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"The Big Studio Model Is Fucked": Watch A 1-Hour Talk With David Denby & A.O. Scott About The Future Of Film

by Kevin Jagernauth
May 3, 2013 4:33 PM
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David Denby A.O. Scott

The bell sounding the death of cinema has been ringing for years and years, with all sorts of folks declaring at various times, that the artform is over. But there's no doubt that "cinema" (we're not talking about "entertainment") is in peril, at least at the studio level. Steven Soderbergh's recent address at the San Francisco International Film Festival decrying the current studio system is now the stuff of legend, but he's not the lone voice with that opinion.

Kicking off with the assessment that "The big studio model is fucked," critic David Denby (The New Yorker) kicked off a conversation with colleague A.O. Scott (The New York Times) at the Tribeca Film Festival about the future of film as well as the current state of things. It's an hour-long chat, and it's rare to get two guys like this in the same room for something that isn't a screening, so give it a watch and sound off below. (And in case you missed it, you can watch the Tribeca Talk between Darren Aronofsky and Clint Eastwood right here).

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  • Alan B | May 3, 2013 7:50 PMReply

    Don't give these blowhards any further space, please. They NEVER have anything interesting to say, and will spend three times the length necessary to articulate even the simplest of thoughts. In particular, Denby has been saying this FOR OVER 10 YEARS: "the studio system is DEAD ... no, NOW it is DEAD ... no, NOW it is REALLY, REALLY DEAD ..."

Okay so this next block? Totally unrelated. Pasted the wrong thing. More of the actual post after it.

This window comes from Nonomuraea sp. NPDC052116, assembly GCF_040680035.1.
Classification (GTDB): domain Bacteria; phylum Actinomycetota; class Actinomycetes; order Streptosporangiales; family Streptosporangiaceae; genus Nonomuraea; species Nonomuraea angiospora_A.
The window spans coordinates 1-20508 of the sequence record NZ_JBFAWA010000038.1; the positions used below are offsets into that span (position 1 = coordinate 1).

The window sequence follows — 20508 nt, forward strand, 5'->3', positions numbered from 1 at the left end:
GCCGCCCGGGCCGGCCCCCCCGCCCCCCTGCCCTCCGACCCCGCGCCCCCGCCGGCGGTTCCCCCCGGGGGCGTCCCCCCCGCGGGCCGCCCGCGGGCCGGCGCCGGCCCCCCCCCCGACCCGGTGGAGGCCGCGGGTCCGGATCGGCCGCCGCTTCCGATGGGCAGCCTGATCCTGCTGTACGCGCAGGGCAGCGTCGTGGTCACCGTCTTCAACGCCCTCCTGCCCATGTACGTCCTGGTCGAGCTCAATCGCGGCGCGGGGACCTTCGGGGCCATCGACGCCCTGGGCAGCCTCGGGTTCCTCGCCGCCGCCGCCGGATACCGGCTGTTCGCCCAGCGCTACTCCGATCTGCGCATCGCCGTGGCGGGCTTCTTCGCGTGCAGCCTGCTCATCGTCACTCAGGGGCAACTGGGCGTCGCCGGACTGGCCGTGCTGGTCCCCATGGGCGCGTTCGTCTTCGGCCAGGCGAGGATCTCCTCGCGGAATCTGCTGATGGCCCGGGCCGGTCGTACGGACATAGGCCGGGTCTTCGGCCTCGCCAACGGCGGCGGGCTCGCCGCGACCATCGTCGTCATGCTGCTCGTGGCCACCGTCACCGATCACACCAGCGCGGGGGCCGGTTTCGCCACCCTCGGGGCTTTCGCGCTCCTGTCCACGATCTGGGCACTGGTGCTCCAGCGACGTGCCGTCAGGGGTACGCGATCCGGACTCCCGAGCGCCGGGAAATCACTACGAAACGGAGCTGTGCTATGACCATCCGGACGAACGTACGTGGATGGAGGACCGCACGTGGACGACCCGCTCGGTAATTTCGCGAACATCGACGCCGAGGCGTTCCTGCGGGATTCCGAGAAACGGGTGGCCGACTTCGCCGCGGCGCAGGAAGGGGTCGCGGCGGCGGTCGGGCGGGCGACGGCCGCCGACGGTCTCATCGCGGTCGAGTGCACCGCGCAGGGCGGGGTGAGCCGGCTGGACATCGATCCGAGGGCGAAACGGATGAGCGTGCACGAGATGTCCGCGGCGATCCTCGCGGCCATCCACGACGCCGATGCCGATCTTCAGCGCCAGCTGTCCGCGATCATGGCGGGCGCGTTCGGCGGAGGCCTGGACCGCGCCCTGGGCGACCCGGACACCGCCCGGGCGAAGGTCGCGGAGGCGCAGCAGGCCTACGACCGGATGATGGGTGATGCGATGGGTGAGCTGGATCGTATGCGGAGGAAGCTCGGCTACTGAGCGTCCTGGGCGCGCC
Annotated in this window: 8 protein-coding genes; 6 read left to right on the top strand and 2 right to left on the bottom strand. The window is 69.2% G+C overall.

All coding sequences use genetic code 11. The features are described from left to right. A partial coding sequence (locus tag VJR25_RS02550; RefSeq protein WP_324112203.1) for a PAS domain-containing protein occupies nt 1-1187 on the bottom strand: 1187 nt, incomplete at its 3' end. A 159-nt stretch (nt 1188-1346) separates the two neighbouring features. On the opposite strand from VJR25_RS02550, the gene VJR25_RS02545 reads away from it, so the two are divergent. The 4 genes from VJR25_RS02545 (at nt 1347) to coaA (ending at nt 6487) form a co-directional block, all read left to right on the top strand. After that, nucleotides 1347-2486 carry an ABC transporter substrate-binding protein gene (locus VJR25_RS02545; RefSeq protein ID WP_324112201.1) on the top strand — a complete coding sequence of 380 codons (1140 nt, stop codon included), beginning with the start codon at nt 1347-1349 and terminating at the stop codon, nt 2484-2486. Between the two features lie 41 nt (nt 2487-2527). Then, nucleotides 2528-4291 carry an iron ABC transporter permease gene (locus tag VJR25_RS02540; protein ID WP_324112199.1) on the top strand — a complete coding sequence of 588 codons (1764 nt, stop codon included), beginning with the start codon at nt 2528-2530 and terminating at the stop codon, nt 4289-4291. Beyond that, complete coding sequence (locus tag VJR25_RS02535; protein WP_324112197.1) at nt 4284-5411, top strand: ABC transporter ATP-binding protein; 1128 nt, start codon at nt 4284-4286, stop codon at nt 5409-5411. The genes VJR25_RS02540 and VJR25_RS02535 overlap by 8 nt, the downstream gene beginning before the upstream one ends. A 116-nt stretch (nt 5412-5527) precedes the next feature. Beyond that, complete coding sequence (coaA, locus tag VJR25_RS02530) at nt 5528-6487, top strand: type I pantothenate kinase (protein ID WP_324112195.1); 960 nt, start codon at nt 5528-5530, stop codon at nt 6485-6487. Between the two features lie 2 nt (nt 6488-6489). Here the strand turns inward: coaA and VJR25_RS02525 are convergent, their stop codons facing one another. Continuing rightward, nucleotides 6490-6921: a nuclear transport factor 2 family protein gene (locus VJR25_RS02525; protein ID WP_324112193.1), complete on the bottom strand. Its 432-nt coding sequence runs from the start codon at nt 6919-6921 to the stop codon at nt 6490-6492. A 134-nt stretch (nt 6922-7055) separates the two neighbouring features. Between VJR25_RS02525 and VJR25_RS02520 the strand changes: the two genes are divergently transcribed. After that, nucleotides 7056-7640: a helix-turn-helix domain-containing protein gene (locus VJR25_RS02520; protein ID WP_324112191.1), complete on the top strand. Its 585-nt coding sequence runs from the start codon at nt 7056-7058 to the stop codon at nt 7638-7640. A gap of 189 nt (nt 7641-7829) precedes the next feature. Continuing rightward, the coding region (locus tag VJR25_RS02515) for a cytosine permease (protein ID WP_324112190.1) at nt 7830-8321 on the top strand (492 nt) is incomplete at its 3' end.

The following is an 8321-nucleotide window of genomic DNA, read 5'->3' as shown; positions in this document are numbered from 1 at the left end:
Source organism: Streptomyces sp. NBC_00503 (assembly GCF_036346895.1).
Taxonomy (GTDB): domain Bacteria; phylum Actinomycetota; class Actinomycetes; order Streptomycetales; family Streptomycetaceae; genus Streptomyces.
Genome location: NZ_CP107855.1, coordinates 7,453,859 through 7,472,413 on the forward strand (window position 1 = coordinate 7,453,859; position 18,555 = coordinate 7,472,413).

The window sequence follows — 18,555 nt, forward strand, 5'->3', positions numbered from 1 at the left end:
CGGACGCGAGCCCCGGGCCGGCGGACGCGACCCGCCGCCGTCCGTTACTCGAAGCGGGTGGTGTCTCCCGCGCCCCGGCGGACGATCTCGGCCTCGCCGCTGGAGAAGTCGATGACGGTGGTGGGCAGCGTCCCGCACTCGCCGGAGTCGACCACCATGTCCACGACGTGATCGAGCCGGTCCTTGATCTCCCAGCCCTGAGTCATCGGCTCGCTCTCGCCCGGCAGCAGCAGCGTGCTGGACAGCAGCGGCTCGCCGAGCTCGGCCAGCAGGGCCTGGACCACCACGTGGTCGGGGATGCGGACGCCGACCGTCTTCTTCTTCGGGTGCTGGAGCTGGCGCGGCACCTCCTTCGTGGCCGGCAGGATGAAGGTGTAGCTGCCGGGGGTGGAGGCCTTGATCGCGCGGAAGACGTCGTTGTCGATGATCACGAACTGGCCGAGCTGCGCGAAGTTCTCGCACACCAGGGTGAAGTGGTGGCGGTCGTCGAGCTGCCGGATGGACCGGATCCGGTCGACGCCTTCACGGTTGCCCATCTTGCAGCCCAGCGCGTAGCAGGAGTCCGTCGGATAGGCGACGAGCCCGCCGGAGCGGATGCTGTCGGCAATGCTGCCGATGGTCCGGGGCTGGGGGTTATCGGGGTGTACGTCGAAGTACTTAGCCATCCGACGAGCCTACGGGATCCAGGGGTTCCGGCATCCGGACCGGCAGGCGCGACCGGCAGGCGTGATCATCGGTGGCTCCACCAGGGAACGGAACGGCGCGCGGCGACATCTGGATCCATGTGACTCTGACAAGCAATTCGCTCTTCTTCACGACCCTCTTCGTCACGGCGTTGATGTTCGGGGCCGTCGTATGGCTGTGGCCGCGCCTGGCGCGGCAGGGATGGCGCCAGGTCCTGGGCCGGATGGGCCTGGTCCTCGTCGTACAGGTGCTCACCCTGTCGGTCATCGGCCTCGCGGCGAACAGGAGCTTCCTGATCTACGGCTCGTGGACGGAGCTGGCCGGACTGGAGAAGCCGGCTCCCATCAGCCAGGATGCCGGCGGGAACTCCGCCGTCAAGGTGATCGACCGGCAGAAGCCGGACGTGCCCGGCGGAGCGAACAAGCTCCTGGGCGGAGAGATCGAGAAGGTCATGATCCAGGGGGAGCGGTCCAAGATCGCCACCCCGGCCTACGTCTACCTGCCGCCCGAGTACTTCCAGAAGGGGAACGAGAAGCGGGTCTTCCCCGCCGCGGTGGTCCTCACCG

• Chris138 | May 8, 2013 7:09 PM

    I like A.O. Scott just because he can be critical of something without throwing in personal insults. Rex Reed and especially David Denby have this odd fascination with the physical appearances of people and mentioning other things that have nothing to do with the film itself. Reed has admittedly made me laugh at times with some of the things he really hates, but Denby just comes off as a snob and a jerk. And yes, the whole 'cinema is dead' argument has gotten very old and only makes Denby more annoying as times goes on. But, hey, I guess he needs something to do other than writing for The New Yorker all day so I guess he can have his moment to complain about something that really isn't quite as dramatic as he makes it out to be.

  • Nathan | May 4, 2013 5:53 AM

    Denby's okay, he almost makes The Atlantic readable (his takedown of Inception is fantastic). But, I totally agree with you on A.O. Scott. His New York Times Critic Picks videos are mindless fluff. The funny thing is that people that say the studio system is dead or dying seem to forget that that's exactly what everyone said in the sixties. And then the studios completely recovered in the seventies and got even more powerful in the eighties.

  • pat | May 3, 2013 6:42 PMReply